Case study: using aggregate functions to demonstrate the "68–95–99.7" rule

This case study shows the use of aggregate functions to demonstrate the so-called "68–95–99.7 rule"—described in this Wikipedia article. This case-study focuses on just one part of the rule:

  • 68.27% of the values in a normal distribution lie within one standard deviation each side of the mean.

Populate the test table

The demonstration uses the function normal_rand(), brought by the tablefunc extension, to populate the test table:

drop table if exists t cascade;
create table t(v double precision primary key);

do $body$
  no_of_rows constant int              := 1000000;
  mean       constant double precision := 0.0;
  stddev     constant double precision := 50.0;
  insert into t(v)
  select normal_rand(no_of_rows, mean, stddev);

If you choose a value of one million for "no_of_rows", then the two different estimates for the one sigma boundaries reliably produce results that typically differ from each other by less than about 0.1%. If you choose fewer rows, then the variability, and the typical results difference, will be bigger.

Because the demonstration (for convenience) uses a table with a single double precision column, "v", this must be the primary key. It's just possible that normal_rand() will create some duplicate values. However, this is so very rare that it was never seen while the script was repeated, many times, during the development of this code example. If insert into t(v) does fail because of this, just repeat the script by hand.

Create, and execute, the table function "the_6827_rule()"

The table function "the_6827_rule()", below, uses the following approach:

  • Firstly, it determines the one sigma boundaries ordinarily by using the avg() and stddev_pop() aggregate functions.

  • Secondly, it determines these boundaries by invoking the percentile_cont() aggregate function with putative percent_rank() input values corresponding, respectively, to the fraction of the table's values that lie below "mean - one standard deviation" and below "mean + one standard deviation".

drop function if exists the_6827_rule() cascade;
create function the_6827_rule()
  returns table (t text)
  language plpgsql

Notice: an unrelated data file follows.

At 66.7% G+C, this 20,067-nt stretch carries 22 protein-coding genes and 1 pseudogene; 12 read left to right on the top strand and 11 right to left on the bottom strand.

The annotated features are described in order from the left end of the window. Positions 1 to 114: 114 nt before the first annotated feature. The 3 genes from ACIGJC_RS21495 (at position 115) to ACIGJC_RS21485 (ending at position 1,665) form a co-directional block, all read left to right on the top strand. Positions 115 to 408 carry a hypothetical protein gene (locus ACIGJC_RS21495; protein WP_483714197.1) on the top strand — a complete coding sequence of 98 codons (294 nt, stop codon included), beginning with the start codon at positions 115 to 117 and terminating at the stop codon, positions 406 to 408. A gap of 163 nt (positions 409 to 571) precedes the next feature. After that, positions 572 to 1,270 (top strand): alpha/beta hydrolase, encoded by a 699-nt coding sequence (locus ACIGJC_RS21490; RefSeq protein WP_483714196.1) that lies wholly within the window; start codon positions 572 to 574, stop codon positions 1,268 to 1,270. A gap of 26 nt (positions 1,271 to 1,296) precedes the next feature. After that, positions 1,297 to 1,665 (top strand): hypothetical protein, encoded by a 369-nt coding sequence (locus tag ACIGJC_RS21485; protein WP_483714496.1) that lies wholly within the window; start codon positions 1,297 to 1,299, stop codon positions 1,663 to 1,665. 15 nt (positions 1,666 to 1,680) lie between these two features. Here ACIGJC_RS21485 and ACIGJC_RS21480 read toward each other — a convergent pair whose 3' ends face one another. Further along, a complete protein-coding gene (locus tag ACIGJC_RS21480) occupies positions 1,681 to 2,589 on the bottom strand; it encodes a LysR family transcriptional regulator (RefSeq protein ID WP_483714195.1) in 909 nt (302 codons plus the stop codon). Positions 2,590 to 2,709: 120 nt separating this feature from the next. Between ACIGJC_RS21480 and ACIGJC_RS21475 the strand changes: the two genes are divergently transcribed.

as $body$
  -- FIRST, determine the one sigma boundaries by using avg() and stddev_pop().
    constant double precision := (
      select avg(v) from t);

    constant double precision := (
      select stddev_pop(v) from t);

    constant double precision[] := array[
      measured_avg - measured_sigma,
      measured_avg + measured_sigma];

  -- SECOND, determine the one sigma boundaries by using percentile_cont().
    constant double precision :=

    constant double precision :=
      (1.0 - fraction_within_sigma_from_avg)/2.0;

    constant double precision :=
      expected_fraction_below_avg_minus_sigma +

  fractions constant double precision[] := array[

    constant double precision[] := (
        within group (order by v)
    from t);

  t := rpad(' ',                            13)||
        lpad('from avg() and stddev_pop()', 29, ' ')||
        lpad('from percentile_cont()',      24, ' ')||
        lpad('ratio',                       10, ' ');

  return next;
  t := lpad(' ', 13)||rpad('  ', 29, '-')||rpad('  ', 24, '-')||rpad('  ', 10, '-');
  return next;

  for j in 1..2 loop
      caption constant text not null :=
        case j
          when 1 then 'mean - sigma:'
          when 2 then 'mean + sigma:'

      num constant double precision not null :=
        one_sigma_boundaries_from_percentile_cont[j] -

      denom constant double precision not null :=
        (one_sigma_boundaries_from_percentile_cont[j] +

      ratio constant double precision not null :=
        abs((100.0::double precision*num)/denom);
      t := rpad(caption, 13)||
           lpad(to_char(one_sigma_boundaries_from_avg_and_stddev[j],  '990.99999'), 29)||
           lpad(to_char(one_sigma_boundaries_from_percentile_cont[j], '990.99999'), 24)||
           lpad(to_char(ratio, '990.999'), 9)||'%';
      return next;
  end loop;

A table function is used because if raise info is used in a procedure or anonymous block, then the output cannot be spooled to a file. Invoke it, for example, like this:

\t on
\o report.txt
select t from the_6827_rule();
\t off

Typical result

Here is a typical result (for one million rows):

                from avg() and stddev_pop()  from percentile_cont()     ratio
                ---------------------------  ----------------------  --------
 mean - sigma:                    -50.00899               -49.99646    0.025%
 mean + sigma:                     49.97396                50.00483    0.062%